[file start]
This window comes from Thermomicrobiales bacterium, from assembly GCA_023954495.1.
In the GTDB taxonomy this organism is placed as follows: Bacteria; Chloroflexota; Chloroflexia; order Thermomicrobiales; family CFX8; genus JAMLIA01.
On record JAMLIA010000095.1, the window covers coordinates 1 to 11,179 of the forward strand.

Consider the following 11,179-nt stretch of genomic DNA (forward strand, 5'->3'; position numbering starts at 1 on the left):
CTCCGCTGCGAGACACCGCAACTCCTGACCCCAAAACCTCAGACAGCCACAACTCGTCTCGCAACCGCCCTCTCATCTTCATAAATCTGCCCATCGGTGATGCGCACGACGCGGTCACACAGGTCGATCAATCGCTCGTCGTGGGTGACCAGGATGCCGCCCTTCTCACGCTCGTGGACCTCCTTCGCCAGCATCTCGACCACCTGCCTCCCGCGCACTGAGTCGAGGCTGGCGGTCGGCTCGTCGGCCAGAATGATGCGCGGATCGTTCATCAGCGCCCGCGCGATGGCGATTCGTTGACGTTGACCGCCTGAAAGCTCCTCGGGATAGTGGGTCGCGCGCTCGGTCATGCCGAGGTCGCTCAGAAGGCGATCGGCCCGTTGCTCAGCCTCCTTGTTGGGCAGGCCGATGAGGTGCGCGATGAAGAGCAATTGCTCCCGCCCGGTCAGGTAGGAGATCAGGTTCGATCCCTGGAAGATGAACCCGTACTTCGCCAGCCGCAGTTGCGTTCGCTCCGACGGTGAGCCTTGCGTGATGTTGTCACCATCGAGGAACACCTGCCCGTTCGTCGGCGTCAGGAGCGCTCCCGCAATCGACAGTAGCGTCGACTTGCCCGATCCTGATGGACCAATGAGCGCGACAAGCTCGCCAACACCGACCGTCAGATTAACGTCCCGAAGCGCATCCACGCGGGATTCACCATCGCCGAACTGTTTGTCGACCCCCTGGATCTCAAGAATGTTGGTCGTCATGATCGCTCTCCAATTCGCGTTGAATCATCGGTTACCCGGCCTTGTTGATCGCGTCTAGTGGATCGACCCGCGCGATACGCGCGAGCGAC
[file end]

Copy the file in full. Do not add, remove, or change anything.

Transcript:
This window comes from Thermomicrobiales bacterium, from assembly GCA_023954495.1.
In the GTDB taxonomy this organism is placed as follows: Bacteria; Chloroflexota; Chloroflexia; order Thermomicrobiales; family CFX8; genus JAMLIA01.
On record JAMLIA010000095.1, the window covers coordinates 1 to 11,179 of the forward strand.

Consider the following 11,179-nt stretch of genomic DNA (forward strand, 5'->3'; position numbering starts at 1 on the left):
CTCCGCTGCGAGACACCGCAACTCCTGACCCCAAAACCTCAGACAGCCACAACTCGTCTCGCAACCGCCCTCTCATCTTCATAAATCTGCCCATCGGTGATGCGCACGACGCGGTCACACAGGTCGATCAATCGCTCGTCGTGGGTGACCAGGATGCCGCCCTTCTCACGCTCGTGGACCTCCTTCGCCAGCATCTCGACCACCTGCCTCCCGCGCACTGAGTCGAGGCTGGCGGTCGGCTCGTCGGCCAGAATGATGCGCGGATCGTTCATCAGCGCCCGCGCGATGGCGATTCGTTGACGTTGACCGCCTGAAAGCTCCTCGGGATAGTGGGTCGCGCGCTCGGTCATGCCGAGGTCGCTCAGAAGGCGATCGGCCCGTTGCTCAGCCTCCTTGTTGGGCAGGCCGATGAGGTGCGCGATGAAGAGCAATTGCTCCCGCCCGGTCAGGTAGGAGATCAGGTTCGATCCCTGGAAGATGAACCCGTACTTCGCCAGCCGCAGTTGCGTTCGCTCCGACGGTGAGCCTTGCGTGATGTTGTCACCATCGAGGAACACCTGCCCGTTCGTCGGCGTCAGGAGCGCTCCCGCAATCGACAGTAGCGTCGACTTGCCCGATCCTGATGGACCAATGAGCGCGACAAGCTCGCCAACACCGACCGTCAGATTAACGTCCCGAAGCGCATCCACGCGGGATTCACCATCGCCGAACTGTTTGTCGACCCCCTGGATCTCAAGAATGTTGGTCGTCATGATCGCTCTCCAATTCGCGTTGAATCATCGGTTACCCGGCCTTGTTGATCGCGTCTAGTGGATCGACCCGCGCGATACGCGCGAGCGAC